Mr. Claude Gentry
Gentry was born on July 25, 1902 in a house just a few hundred yards north of the Brice’s Crossroads Museum and Visitors’ Center. He was a Baldwyn native who possessed many talents.
“Mr. Claude,” as he was known to many, dedicated much of his adult life to the historical preservation of the Battle of Brice’s Crossroads. His log cabin museum, which stood next to his home in Baldwyn from 1961 until 1998, served as the forerunner to the current Brice’s Crossroads Museum and Visitors’ Center. He was instrumental in organizing anniversary celebrations for the battle in 1954 and 1964. He is responsible for the granite markers erected by an act of the Mississippi Legislature in 1957.
In addition to developing others’ interest in Brice’s Crossroads, Mr. Claude was a writer with many published works. The remainder of his books still in print are sold in the Visitors Center Bookstore.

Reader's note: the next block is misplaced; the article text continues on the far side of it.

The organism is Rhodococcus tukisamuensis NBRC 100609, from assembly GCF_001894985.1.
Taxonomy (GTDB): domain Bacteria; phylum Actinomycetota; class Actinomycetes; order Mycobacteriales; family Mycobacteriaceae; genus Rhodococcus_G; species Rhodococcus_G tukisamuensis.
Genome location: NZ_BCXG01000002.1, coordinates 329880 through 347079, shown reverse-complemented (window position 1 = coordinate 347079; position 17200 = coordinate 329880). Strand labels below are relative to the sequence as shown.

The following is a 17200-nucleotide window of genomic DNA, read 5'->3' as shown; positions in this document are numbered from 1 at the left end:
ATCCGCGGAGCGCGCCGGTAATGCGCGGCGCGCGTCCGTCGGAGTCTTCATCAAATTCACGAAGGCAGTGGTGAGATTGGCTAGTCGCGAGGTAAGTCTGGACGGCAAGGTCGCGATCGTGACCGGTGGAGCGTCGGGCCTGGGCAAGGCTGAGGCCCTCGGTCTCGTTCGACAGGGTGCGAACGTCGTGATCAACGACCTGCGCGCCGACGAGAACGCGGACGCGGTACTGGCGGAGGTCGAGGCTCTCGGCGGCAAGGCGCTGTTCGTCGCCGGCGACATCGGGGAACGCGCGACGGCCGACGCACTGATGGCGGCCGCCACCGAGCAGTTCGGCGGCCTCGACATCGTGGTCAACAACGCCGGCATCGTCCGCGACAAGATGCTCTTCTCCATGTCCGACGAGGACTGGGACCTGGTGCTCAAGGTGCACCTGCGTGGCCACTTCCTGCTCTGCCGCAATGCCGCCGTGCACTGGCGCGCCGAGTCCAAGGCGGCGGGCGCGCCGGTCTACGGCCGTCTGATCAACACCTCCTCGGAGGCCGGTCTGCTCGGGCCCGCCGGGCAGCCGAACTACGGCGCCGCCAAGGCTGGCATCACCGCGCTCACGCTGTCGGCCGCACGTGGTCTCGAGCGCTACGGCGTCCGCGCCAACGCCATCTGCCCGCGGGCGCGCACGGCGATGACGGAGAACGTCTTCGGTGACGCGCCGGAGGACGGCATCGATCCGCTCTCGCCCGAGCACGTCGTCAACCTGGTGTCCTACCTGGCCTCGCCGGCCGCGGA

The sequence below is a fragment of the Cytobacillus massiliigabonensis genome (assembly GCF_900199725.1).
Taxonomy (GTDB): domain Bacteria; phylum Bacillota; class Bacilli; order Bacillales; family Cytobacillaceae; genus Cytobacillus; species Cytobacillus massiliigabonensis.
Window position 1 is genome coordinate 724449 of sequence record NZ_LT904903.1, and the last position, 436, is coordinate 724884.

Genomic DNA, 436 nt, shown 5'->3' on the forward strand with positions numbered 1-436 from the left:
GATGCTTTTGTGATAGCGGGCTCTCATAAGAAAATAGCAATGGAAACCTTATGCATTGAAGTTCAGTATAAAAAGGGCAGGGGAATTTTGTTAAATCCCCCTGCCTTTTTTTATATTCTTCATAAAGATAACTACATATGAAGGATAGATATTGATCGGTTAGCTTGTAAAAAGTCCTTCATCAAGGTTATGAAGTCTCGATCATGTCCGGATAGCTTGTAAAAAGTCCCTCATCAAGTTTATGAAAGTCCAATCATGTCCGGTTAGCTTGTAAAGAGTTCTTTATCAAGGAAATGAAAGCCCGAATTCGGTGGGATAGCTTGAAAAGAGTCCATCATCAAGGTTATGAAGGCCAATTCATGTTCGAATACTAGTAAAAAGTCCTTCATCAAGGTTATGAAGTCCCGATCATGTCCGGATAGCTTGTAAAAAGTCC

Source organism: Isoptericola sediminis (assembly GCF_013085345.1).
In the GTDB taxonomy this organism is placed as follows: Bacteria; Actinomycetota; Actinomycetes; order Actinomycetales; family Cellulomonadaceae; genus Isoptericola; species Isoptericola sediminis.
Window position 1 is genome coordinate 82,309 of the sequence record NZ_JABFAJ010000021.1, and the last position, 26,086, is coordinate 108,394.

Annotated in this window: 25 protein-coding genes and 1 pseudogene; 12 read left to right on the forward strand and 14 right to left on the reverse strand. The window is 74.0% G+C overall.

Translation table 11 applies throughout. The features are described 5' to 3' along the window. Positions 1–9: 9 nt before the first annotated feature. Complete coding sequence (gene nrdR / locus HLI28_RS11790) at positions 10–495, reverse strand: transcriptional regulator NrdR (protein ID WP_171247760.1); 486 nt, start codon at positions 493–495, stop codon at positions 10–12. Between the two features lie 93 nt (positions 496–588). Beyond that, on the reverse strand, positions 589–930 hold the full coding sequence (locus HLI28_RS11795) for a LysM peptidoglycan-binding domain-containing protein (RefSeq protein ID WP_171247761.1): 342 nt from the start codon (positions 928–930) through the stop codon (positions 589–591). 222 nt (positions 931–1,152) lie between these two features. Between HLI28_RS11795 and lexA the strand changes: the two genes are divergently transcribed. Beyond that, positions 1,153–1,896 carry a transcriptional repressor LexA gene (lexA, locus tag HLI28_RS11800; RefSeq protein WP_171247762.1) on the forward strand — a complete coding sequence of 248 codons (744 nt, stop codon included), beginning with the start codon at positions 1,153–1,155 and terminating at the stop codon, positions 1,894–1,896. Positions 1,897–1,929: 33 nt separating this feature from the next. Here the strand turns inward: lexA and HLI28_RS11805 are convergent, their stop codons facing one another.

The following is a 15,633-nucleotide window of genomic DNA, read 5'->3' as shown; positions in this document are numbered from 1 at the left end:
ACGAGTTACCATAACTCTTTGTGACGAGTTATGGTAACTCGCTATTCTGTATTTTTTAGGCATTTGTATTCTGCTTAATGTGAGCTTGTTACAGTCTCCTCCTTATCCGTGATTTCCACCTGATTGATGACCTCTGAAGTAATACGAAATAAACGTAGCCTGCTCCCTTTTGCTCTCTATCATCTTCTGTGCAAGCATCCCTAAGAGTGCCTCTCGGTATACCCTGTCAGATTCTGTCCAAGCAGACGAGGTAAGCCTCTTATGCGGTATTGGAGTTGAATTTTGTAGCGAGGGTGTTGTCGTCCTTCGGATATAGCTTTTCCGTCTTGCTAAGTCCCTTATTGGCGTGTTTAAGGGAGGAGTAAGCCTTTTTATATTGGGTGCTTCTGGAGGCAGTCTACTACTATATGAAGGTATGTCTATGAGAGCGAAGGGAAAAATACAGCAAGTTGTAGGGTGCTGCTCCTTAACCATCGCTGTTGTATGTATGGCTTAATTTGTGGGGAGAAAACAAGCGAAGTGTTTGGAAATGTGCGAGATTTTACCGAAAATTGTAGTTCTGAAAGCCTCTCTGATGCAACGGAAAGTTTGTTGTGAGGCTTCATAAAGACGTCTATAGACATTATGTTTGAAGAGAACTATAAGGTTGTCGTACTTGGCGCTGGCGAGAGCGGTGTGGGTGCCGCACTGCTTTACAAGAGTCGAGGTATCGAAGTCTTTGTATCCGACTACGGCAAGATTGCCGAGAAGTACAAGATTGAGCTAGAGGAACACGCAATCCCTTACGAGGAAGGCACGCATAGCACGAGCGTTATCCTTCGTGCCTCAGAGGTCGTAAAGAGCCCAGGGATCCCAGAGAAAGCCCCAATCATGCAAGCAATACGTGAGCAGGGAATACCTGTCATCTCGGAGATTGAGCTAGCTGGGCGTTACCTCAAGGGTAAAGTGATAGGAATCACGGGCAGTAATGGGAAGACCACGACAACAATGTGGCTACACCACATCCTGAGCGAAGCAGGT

Mr. Gentry died in December of 1992.
the history of the battles
These battles, fought in the summer of 1864 in Northeast Mississippi, were part of the Atlanta campaign. For Major General William T. Sherman, the fighting in Mississippi in the summer of 1864 was to protect the railroad carrying food and ammunition from Tennessee to his army advancing on Atlanta. In the spring of 1864, the Federal plan for war in the West was to bisect the South and Gen. Sherman’s task was to destroy the Army of Tennessee, occupy Atlanta and march to the sea. Early in the Atlanta Campaign, the Confederate high command contemplated attacking Sherman’s main supply line. Maj. Gen. Nathan Bedford Forrest’s mounted infantry set out on June 1, 1864 to Russellville, Alabama, but was alerted by Maj. Gen. Stephen D. Lee of Samuel Sturgis’s intent to move from Memphis and eliminate Forrest. Brice’s Crossroads was a brilliant tactical victory for Forrest on June 10, but the battle brought no relief to the Confederacy. Sherman forestalled an attack on the Railroad by sending small commands to northern Mississippi.On July 14-15 that summer, Forrest was held for a time in Tupelo at Harrisburg and Old Town Creek by Maj. Gen. A. J. Smith. Lee and Forrest made a series of uncoordinated charges against the Federal position both at Harrisburg and Old Town Creek, but was repelled. The Confederates did not fight with their usual skill.